Thoreau-Wabanaki Trail Festival will be July 18-21
GREENVILLE – The 12th annual Thoreau-Wabanaki Trail Festival runs Wednesday, July 18 to Saturday, July 21 at The Center for Moosehead History, 6 Lakeview Street in downtown Greenville.
This year James Francis, director of the Penobscot Nation’s Cultural and Historical Preservation Department; Chris Sockalexis, the Penobscot Nation Tribal Historic Preservation officer; and Julia Gray, archeologist and past director of Native American Collections and Research at the Abbe Museum, are featured guest speakers.
“Tracing Thoreau’s Trail: East Cove to Katahdin” is a series of 35 large black and white photographs by 1920s Bert Lincoln Call, a professional photographer who traced Thoreau’s trails through the Maine woods.
“What Thoreau captured in prose, Call captured in pictures,” said Suzanne AuClair, executive director of the Moosehead Historical Society. “We’re extremely fortunate to have the guest speakers we do have this year. Also, the Thoreau pictures are very, very fine. We were able to bring them to the site of Thoreau’s launch here at East Cove in Greenville by special arrangement with curator Frank Spizuoco.”
Call’s work was brought back to life by Todd Watts, an internationally recognized professional photographer who took the original negatives and printed them. Watts’s own work has been exhibited at the Metropolitan Museum of Art in New York, Princeton and Yale, The Art Institute of Chicago, The Ansel Adams Center for Photography in San Francisco, Paris, Vienna, and Australia, among other places.
Also on tap is Lee Kantar, lead moose biologist for the Maine Department of Inland Fisheries & Wildlife; Janice Kimball King, expert ash pack-basket maker; and Shannon Durose, who will demonstrate the art of candle making.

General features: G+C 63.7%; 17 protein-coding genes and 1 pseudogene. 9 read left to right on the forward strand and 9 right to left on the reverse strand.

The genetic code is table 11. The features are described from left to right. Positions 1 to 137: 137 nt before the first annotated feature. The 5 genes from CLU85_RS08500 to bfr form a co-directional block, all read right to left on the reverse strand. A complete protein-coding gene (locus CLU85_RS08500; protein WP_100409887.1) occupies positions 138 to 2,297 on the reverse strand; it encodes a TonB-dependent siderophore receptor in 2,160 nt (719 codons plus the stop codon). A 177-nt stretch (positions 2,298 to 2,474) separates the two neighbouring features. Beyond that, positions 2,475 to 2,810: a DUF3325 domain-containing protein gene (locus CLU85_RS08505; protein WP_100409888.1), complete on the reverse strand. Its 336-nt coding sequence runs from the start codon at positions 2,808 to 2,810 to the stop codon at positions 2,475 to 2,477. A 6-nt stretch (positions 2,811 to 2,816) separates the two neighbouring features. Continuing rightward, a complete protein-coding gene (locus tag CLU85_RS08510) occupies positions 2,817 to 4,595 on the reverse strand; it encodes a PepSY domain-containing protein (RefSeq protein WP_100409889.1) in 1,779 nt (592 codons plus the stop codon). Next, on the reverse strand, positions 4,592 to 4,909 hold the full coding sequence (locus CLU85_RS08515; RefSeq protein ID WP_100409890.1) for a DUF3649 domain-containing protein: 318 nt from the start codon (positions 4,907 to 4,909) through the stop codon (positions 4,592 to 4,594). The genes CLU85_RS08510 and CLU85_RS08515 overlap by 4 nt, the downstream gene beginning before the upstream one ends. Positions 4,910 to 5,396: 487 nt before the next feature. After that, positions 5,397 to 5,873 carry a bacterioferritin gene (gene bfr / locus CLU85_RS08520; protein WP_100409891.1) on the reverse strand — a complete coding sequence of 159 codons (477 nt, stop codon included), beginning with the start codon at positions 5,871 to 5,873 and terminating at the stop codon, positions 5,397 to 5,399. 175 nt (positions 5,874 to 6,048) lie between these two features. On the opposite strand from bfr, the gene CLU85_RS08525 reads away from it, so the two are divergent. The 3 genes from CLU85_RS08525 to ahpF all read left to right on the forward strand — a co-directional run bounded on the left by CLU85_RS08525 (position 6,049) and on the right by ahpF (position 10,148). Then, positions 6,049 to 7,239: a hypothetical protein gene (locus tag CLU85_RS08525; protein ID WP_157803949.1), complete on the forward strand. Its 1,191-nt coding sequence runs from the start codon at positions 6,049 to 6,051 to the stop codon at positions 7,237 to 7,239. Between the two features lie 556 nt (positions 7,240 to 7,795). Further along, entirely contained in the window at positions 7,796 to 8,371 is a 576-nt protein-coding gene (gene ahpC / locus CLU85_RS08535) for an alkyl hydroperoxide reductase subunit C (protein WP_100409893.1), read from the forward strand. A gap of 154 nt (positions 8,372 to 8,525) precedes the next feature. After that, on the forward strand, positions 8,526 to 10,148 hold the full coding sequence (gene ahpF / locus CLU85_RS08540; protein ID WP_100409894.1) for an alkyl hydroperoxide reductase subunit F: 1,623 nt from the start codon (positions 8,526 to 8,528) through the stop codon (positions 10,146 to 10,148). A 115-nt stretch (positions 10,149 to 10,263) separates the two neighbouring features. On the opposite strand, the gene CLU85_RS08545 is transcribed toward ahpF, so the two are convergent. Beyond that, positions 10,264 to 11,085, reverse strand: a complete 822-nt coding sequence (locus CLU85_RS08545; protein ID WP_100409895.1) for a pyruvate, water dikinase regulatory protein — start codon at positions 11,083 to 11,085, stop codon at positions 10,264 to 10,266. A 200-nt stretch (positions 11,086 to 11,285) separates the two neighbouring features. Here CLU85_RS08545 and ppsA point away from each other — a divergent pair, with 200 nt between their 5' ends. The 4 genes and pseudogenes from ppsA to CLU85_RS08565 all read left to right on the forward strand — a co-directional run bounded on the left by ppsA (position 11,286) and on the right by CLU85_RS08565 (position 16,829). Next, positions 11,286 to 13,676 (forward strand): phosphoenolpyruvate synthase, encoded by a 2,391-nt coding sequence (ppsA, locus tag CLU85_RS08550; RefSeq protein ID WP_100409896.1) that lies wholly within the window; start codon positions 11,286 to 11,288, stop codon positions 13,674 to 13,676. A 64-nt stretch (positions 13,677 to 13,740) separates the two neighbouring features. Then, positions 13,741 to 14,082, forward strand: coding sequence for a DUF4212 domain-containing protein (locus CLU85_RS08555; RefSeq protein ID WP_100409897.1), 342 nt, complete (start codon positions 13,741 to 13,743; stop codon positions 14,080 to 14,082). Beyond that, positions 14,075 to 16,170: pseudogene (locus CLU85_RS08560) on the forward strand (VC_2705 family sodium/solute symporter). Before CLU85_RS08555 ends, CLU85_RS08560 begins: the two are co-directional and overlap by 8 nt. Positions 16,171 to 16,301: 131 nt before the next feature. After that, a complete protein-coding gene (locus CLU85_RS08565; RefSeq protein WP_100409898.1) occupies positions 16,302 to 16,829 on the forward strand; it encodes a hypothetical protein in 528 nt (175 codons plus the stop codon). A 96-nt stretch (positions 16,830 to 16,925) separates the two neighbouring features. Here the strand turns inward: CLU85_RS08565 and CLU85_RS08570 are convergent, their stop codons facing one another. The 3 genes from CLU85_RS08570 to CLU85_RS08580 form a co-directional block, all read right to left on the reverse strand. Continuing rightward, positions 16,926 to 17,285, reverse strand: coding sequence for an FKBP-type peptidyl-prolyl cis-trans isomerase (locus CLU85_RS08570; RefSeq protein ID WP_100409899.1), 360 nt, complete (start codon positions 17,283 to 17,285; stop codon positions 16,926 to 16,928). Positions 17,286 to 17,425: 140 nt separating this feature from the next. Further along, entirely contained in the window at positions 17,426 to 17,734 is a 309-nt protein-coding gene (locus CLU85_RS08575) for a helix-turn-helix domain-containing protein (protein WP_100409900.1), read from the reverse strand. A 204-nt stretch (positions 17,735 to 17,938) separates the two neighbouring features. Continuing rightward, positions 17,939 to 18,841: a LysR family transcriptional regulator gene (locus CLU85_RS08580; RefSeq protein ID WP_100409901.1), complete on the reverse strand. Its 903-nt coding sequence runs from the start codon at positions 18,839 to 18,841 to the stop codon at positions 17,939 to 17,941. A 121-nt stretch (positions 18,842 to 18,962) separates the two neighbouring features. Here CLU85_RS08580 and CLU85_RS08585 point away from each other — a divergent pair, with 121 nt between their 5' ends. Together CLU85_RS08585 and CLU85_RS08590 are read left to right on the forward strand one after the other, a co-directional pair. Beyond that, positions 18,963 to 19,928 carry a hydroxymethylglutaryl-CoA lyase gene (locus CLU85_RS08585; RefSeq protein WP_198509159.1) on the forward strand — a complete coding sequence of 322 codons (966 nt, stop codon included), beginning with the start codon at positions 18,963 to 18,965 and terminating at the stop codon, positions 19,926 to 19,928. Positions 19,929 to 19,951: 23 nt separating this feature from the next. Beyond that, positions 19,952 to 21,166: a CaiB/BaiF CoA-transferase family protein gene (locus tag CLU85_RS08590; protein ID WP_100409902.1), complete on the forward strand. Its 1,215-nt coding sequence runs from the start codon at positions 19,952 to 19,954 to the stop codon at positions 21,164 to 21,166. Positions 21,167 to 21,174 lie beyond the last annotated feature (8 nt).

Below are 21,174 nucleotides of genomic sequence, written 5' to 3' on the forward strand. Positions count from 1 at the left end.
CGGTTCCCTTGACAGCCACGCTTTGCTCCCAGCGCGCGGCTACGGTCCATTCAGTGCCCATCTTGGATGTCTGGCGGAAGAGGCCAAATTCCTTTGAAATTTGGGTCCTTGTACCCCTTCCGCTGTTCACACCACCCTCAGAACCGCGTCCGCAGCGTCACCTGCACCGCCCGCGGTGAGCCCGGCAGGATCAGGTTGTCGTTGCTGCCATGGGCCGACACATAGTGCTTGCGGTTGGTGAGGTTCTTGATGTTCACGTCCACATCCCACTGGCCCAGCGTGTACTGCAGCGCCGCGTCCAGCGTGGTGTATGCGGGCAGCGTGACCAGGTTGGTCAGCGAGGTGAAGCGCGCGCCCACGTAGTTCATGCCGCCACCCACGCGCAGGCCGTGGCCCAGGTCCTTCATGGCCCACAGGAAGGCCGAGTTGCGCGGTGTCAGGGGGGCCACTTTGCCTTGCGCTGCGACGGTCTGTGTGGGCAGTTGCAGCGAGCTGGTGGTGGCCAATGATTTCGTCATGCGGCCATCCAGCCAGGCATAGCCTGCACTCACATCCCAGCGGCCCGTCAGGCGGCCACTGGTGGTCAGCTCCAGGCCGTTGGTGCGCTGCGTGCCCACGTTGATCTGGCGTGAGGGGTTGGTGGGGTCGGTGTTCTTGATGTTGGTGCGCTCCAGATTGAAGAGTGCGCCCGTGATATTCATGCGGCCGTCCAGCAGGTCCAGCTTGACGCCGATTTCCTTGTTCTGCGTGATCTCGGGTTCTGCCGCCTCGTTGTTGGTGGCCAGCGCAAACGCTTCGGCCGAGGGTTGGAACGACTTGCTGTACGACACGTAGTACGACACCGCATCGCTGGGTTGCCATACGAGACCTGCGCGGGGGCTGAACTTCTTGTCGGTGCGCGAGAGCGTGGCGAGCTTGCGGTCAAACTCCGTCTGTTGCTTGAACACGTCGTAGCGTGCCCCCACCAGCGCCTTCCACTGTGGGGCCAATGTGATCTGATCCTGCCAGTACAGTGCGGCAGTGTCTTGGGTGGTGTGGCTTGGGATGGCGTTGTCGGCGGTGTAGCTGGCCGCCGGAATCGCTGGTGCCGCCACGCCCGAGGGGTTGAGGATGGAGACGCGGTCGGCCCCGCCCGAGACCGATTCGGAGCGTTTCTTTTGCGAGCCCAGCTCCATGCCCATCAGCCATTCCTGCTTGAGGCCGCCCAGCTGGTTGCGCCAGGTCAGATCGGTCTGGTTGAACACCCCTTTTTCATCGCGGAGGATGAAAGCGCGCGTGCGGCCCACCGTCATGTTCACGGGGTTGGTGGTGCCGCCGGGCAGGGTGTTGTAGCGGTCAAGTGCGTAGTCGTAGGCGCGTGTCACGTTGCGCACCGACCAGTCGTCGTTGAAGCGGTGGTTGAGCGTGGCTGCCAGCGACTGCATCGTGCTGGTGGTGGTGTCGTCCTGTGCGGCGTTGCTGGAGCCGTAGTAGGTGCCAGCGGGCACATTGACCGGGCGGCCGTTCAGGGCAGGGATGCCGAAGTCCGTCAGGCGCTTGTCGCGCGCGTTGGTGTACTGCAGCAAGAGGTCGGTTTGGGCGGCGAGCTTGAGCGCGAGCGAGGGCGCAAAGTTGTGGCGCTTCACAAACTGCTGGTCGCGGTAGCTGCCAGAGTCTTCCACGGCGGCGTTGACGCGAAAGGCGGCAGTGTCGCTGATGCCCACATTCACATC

A Friday night BBQ begins at 5 p.m. followed by Nashville recording artist Rod Picott. Both will take place at the Greenville Village gazebo, located next to the Moosehead Marine Museum which will also be opened for tours that evening. A popular four-day silent auction with many unusual items also runs throughout the festival at The Center for Moosehead History.
Unless otherwise noted, all programs take place at The Center for Moosehead History. For each day’s events, times and locations, please check the website for particulars at www.NRECmoosehead.org or call the historical society at 695-2909. The festival is made in partnership between the Natural Resource Education Center and the Moosehead Historical Society and museums.
Photo courtesy of Dexter Historical Society
TRACING THOREAU’S TRAIL — Dexter native Bert Lincoln Call’s 1920s photos of Henry David Thoreau’s canoe trips are on exhibit at The Center for Moosehead History in Greenville throughout the summer. The exhibit opens the annual Thoreau Wabanaki Trail Festival running from July 18-21.